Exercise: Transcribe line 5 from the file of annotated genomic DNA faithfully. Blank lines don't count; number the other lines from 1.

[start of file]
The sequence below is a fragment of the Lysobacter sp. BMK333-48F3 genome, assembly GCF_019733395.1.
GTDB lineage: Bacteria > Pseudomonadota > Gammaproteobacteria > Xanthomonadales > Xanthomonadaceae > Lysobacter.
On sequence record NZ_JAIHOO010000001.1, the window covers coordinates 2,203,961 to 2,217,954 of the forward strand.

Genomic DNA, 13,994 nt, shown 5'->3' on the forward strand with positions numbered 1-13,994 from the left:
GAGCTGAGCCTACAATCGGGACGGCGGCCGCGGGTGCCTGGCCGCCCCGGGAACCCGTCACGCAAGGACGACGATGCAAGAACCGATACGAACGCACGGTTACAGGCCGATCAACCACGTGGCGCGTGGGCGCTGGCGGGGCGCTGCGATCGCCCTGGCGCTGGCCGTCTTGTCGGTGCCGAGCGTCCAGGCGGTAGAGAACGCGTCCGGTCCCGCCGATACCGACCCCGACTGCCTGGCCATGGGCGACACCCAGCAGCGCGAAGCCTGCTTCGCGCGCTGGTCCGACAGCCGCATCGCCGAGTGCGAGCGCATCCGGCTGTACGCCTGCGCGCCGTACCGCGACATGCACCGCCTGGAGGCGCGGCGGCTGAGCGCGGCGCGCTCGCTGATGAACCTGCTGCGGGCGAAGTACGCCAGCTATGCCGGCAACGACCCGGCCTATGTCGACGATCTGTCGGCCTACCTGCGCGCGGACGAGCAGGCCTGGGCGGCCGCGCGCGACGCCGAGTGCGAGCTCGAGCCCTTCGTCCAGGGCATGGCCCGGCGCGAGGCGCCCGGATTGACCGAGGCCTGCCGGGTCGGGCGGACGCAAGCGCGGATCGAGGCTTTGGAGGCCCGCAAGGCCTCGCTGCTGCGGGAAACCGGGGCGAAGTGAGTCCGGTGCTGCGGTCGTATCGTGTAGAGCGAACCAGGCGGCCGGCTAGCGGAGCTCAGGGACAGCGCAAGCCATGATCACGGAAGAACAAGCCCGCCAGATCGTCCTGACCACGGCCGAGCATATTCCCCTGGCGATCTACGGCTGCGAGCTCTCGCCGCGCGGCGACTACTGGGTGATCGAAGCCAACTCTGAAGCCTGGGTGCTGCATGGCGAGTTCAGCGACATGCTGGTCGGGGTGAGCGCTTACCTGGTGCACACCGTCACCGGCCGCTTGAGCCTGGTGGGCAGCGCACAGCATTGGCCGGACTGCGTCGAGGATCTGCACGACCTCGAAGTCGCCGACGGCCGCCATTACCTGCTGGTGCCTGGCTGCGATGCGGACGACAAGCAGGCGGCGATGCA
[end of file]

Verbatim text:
GAGCTGAGCCTACAATCGGGACGGCGGCCGCGGGTGCCTGGCCGCCCCGGGAACCCGTCACGCAAGGACGACGATGCAAGAACCGATACGAACGCACGGTTACAGGCCGATCAACCACGTGGCGCGTGGGCGCTGGCGGGGCGCTGCGATCGCCCTGGCGCTGGCCGTCTTGTCGGTGCCGAGCGTCCAGGCGGTAGAGAACGCGTCCGGTCCCGCCGATACCGACCCCGACTGCCTGGCCATGGGCGACACCCAGCAGCGCGAAGCCTGCTTCGCGCGCTGGTCCGACAGCCGCATCGCCGAGTGCGAGCGCATCCGGCTGTACGCCTGCGCGCCGTACCGCGACATGCACCGCCTGGAGGCGCGGCGGCTGAGCGCGGCGCGCTCGCTGATGAACCTGCTGCGGGCGAAGTACGCCAGCTATGCCGGCAACGACCCGGCCTATGTCGACGATCTGTCGGCCTACCTGCGCGCGGACGAGCAGGCCTGGGCGGCCGCGCGCGACGCCGAGTGCGAGCTCGAGCCCTTCGTCCAGGGCATGGCCCGGCGCGAGGCGCCCGGATTGACCGAGGCCTGCCGGGTCGGGCGGACGCAAGCGCGGATCGAGGCTTTGGAGGCCCGCAAGGCCTCGCTGCTGCGGGAAACCGGGGCGAAGTGAGTCCGGTGCTGCGGTCGTATCGTGTAGAGCGAACCAGGCGGCCGGCTAGCGGAGCTCAGGGACAGCGCAAGCCATGATCACGGAAGAACAAGCCCGCCAGATCGTCCTGACCACGGCCGAGCATATTCCCCTGGCGATCTACGGCTGCGAGCTCTCGCCGCGCGGCGACTACTGGGTGATCGAAGCCAACTCTGAAGCCTGGGTGCTGCATGGCGAGTTCAGCGACATGCTGGTCGGGGTGAGCGCTTACCTGGTGCACACCGTCACCGGCCGCTTGAGCCTGGTGGGCAGCGCACAGCATTGGCCGGACTGCGTCGAGGATCTGCACGACCTCGAAGTCGCCGACGGCCGCCATTACCTGCTGGTGCCTGGCTGCGATGCGGACGACAAGCAGGCGGCGATGCA